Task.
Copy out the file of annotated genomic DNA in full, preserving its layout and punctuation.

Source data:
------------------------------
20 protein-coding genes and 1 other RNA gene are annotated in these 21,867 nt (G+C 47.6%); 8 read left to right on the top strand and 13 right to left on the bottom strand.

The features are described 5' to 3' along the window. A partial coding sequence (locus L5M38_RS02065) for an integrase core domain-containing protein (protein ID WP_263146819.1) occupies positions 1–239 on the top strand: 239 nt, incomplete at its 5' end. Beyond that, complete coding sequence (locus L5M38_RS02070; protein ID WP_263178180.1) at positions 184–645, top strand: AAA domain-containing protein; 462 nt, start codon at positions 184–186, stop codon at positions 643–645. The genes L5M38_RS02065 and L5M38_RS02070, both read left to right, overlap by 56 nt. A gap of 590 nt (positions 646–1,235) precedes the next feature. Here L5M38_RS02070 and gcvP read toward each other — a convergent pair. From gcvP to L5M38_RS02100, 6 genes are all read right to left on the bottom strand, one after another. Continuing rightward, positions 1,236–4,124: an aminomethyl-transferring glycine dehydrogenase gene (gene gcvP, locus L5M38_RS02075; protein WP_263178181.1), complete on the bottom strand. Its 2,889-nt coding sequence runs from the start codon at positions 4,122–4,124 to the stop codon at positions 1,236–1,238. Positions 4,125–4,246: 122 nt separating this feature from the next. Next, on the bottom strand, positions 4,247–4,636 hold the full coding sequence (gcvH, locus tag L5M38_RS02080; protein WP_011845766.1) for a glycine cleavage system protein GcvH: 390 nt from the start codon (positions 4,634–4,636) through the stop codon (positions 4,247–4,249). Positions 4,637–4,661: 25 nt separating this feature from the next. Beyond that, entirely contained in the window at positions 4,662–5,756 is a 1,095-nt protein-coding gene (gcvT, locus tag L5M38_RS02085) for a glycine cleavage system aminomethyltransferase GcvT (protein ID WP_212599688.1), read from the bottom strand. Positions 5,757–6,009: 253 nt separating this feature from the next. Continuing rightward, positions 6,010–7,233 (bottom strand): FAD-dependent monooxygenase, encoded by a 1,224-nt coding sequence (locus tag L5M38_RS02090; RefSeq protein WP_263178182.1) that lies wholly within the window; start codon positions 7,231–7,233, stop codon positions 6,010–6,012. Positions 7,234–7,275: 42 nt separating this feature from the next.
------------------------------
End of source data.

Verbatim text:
20 protein-coding genes and 1 other RNA gene are annotated in these 21,867 nt (G+C 47.6%); 8 read left to right on the top strand and 13 right to left on the bottom strand.

The features are described 5' to 3' along the window. A partial coding sequence (locus L5M38_RS02065) for an integrase core domain-containing protein (protein ID WP_263146819.1) occupies positions 1–239 on the top strand: 239 nt, incomplete at its 5' end. Beyond that, complete coding sequence (locus L5M38_RS02070; protein ID WP_263178180.1) at positions 184–645, top strand: AAA domain-containing protein; 462 nt, start codon at positions 184–186, stop codon at positions 643–645. The genes L5M38_RS02065 and L5M38_RS02070, both read left to right, overlap by 56 nt. A gap of 590 nt (positions 646–1,235) precedes the next feature. Here L5M38_RS02070 and gcvP read toward each other — a convergent pair. From gcvP to L5M38_RS02100, 6 genes are all read right to left on the bottom strand, one after another. Continuing rightward, positions 1,236–4,124: an aminomethyl-transferring glycine dehydrogenase gene (gene gcvP, locus L5M38_RS02075; protein WP_263178181.1), complete on the bottom strand. Its 2,889-nt coding sequence runs from the start codon at positions 4,122–4,124 to the stop codon at positions 1,236–1,238. Positions 4,125–4,246: 122 nt separating this feature from the next. Next, on the bottom strand, positions 4,247–4,636 hold the full coding sequence (gcvH, locus tag L5M38_RS02080; protein WP_011845766.1) for a glycine cleavage system protein GcvH: 390 nt from the start codon (positions 4,634–4,636) through the stop codon (positions 4,247–4,249). Positions 4,637–4,661: 25 nt separating this feature from the next. Beyond that, entirely contained in the window at positions 4,662–5,756 is a 1,095-nt protein-coding gene (gcvT, locus tag L5M38_RS02085) for a glycine cleavage system aminomethyltransferase GcvT (protein ID WP_212599688.1), read from the bottom strand. Positions 5,757–6,009: 253 nt separating this feature from the next. Continuing rightward, positions 6,010–7,233 (bottom strand): FAD-dependent monooxygenase, encoded by a 1,224-nt coding sequence (locus tag L5M38_RS02090; RefSeq protein WP_263178182.1) that lies wholly within the window; start codon positions 7,231–7,233, stop codon positions 6,010–6,012. Positions 7,234–7,275: 42 nt separating this feature from the next.